If you or someone you love has mobility needs that require the use of a wheelchair, there can be many obstacles to using it within your own home. Learn more about the different styles of ramps, where in the home they can be used, and whether or not Medicare coverage provides any benefits to help with the costs of installing them.
Common Wheelchair Ramp Styles
Your needs or the type of entryways your home has can determine what style of wheelchair ramp works best for your circumstances. In some cases, a portable-style ramp may be the best fit, while in others, a permanently affixed ramp is necessary.
Here are the six most common styles of wheelchair ramps:
- Threshold. These ramps can be between 1/2 inch to 6 inches high and are typically made of rubber or metal materials. They function as an indoor or outdoor ramp for both doorways and sidewalk curbs.
- Folding. Hinges help ramps like these fold for easy storage and portability and may come in a bi-fold or tri-fold design. They can be laid over certain small sets of stairs and used to enter wheelchair-accessible vehicles.
- Suitcase. The design of this ramp suits entryways with stairs and are typically built to support more weight than other temporary ramps manage. The name comes from the ramps built-in handle for portable use.
- Telescoping. This ramp functions as two separate metal channels that can be extended and retracted to the appropriate height and reach. They are easy to transport but expected to be used temporarily since they are not recommended for motorized scooters and should not be used when alone.
- Modular. While this style of ramp can be fixed permanently to chosen outdoor entryways, its design is technically portable since the pieces are pre-manufactured lightweight material for fast assembly. These typically do not require any additional building permits.
- Permanent. A ramp that is permanently attached to the threshold of a home may be made of many different materials, but it may require a building permit if your area’s building codes require it for certain permanent structures.
Where to Place Wheelchair Ramps
Most entryways into the home, be it the front door or the back one, are typically unsuitable for wheelchair access as-is. Evaluate each threshold in your home for any obstacle that may get in the way of your wheels or make it difficult for you to roll over.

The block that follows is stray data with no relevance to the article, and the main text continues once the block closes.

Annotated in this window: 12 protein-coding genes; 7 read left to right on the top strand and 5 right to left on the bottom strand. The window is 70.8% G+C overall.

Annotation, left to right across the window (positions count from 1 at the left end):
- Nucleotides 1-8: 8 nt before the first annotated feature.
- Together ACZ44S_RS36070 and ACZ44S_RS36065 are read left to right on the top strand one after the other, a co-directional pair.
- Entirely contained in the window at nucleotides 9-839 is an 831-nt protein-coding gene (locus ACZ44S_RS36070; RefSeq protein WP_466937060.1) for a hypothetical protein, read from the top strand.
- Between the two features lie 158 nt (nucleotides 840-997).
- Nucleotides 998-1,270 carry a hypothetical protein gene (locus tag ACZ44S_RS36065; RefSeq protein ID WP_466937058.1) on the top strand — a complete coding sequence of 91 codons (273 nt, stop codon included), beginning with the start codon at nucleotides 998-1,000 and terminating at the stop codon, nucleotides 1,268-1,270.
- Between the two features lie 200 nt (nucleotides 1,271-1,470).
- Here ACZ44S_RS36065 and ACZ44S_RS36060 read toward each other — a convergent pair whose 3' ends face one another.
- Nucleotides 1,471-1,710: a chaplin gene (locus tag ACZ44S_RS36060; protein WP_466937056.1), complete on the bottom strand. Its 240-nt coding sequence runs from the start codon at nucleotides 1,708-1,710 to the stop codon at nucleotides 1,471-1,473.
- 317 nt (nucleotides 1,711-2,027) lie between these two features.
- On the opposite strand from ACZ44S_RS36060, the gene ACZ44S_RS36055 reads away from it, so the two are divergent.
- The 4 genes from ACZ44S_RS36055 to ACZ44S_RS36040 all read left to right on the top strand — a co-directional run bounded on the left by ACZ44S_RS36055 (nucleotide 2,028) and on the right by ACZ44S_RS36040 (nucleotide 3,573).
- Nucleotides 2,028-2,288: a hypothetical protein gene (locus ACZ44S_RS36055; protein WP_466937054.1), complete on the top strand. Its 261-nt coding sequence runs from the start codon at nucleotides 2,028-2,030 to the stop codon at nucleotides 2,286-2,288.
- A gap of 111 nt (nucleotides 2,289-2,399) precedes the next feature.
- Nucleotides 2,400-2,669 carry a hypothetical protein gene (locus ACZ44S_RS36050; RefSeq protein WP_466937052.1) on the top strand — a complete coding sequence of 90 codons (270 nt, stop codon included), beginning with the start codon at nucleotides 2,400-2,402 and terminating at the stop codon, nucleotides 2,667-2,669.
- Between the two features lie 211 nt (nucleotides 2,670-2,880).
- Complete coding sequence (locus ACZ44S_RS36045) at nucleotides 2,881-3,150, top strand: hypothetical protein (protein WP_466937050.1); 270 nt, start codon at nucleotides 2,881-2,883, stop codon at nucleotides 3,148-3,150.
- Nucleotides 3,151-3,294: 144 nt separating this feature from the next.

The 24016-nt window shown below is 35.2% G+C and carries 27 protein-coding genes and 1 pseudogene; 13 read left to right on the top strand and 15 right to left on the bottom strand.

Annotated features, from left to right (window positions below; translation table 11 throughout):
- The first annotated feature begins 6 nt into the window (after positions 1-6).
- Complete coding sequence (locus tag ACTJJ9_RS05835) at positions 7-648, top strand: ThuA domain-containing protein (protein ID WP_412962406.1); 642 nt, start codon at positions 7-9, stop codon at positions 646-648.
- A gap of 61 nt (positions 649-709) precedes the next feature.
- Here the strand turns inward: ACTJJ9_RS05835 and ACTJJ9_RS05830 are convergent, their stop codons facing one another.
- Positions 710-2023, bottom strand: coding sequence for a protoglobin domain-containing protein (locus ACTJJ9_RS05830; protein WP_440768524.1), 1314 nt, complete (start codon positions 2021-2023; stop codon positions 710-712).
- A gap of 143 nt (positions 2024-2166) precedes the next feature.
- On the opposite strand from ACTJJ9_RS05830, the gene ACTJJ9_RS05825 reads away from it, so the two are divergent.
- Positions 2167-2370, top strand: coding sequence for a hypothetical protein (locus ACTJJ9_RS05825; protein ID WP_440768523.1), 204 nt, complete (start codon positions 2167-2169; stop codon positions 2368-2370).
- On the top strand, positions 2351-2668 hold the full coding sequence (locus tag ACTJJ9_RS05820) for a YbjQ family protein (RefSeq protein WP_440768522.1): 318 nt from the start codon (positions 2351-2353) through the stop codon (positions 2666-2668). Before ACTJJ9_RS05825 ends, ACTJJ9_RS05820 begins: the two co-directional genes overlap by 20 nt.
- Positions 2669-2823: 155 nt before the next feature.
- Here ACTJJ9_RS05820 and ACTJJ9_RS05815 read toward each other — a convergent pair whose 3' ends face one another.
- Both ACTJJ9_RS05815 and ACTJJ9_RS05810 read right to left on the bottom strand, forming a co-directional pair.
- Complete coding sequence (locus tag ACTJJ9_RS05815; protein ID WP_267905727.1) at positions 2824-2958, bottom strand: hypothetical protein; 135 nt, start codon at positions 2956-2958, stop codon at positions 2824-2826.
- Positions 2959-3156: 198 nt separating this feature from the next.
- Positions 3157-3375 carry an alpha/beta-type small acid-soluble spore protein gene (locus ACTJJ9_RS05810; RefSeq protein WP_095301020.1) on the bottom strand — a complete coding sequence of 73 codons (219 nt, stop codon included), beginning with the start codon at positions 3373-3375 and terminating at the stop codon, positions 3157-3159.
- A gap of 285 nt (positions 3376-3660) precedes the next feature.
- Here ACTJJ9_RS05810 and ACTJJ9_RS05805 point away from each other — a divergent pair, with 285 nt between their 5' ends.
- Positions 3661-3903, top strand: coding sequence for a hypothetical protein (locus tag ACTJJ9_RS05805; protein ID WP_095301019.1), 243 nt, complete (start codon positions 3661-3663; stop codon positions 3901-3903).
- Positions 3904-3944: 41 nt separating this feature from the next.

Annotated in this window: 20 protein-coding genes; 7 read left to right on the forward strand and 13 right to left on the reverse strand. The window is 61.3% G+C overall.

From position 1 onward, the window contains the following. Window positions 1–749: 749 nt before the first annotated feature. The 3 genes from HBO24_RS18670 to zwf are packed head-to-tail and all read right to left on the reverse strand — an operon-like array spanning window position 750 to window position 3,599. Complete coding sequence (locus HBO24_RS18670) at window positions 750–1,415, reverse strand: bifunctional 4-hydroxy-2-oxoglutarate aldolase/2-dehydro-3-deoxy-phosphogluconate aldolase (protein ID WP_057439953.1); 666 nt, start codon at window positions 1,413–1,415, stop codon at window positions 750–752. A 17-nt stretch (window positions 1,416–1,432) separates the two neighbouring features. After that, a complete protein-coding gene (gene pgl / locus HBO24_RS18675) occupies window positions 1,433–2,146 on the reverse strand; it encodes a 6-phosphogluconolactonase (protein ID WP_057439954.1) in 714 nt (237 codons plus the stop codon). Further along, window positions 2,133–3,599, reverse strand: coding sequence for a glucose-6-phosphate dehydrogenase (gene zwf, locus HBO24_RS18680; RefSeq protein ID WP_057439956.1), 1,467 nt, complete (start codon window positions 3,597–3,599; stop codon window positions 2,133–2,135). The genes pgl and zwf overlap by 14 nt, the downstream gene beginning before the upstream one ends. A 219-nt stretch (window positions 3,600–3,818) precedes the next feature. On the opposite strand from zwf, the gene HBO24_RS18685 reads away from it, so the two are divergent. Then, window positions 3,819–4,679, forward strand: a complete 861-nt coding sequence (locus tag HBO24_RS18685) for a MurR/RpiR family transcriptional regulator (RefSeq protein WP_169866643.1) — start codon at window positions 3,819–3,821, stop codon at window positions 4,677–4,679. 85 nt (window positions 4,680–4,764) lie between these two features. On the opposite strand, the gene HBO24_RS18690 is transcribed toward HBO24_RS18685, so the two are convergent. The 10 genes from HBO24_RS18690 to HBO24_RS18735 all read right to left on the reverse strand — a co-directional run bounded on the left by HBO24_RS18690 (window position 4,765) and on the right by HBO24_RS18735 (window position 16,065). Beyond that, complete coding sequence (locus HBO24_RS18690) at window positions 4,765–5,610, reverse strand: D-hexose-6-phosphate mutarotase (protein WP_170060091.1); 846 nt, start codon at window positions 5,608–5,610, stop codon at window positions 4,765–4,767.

This can include any threshold where the flooring changes and a dip occurs, such as a carpeted area’s transition to a tiled floor. If the drop is greater than 1/2 inch, you may need to consider placing a ramp there. Such a difference may be found between an indoor room and an exterior one, as is the case with a porch or garage space.
Some homes may be built with short staircases between one room and another, which would also necessitate a ramp for wheelchair users. Considerations like these not only make your home easier to live in as a wheelchair user, but it also increases the home’s safety and security.
Medicare Coverage for Wheelchair Ramps
Original Medicare Part A (Hospital Insurance) and Part B (Medical Insurance) offer a comprehensive set of benefits that cover many different needs. Even though Medicare Part B does provide coverage for many different types of durable medical equipment (DME), such a wheelchair itself or a lift to help you move from a bed or chair into a wheelchair, a ramp is not covered under these benefits.
Even though a doctor can prescribe, or order, a wheelchair ramp as a medically necessary piece of equipment, a ramp does not meet Medicare’s requirements for the item or device to directly treat a medical condition.
Medicare Advantage plans are required to provide the same Part A and Part B benefits as Original Medicare, but many offer additional coverage. Because these plans are offered by private insurers, benefits can differ by company, plan, and location. Compare Medicare Advantage plans available in your area to find coverage that meets your individual needs.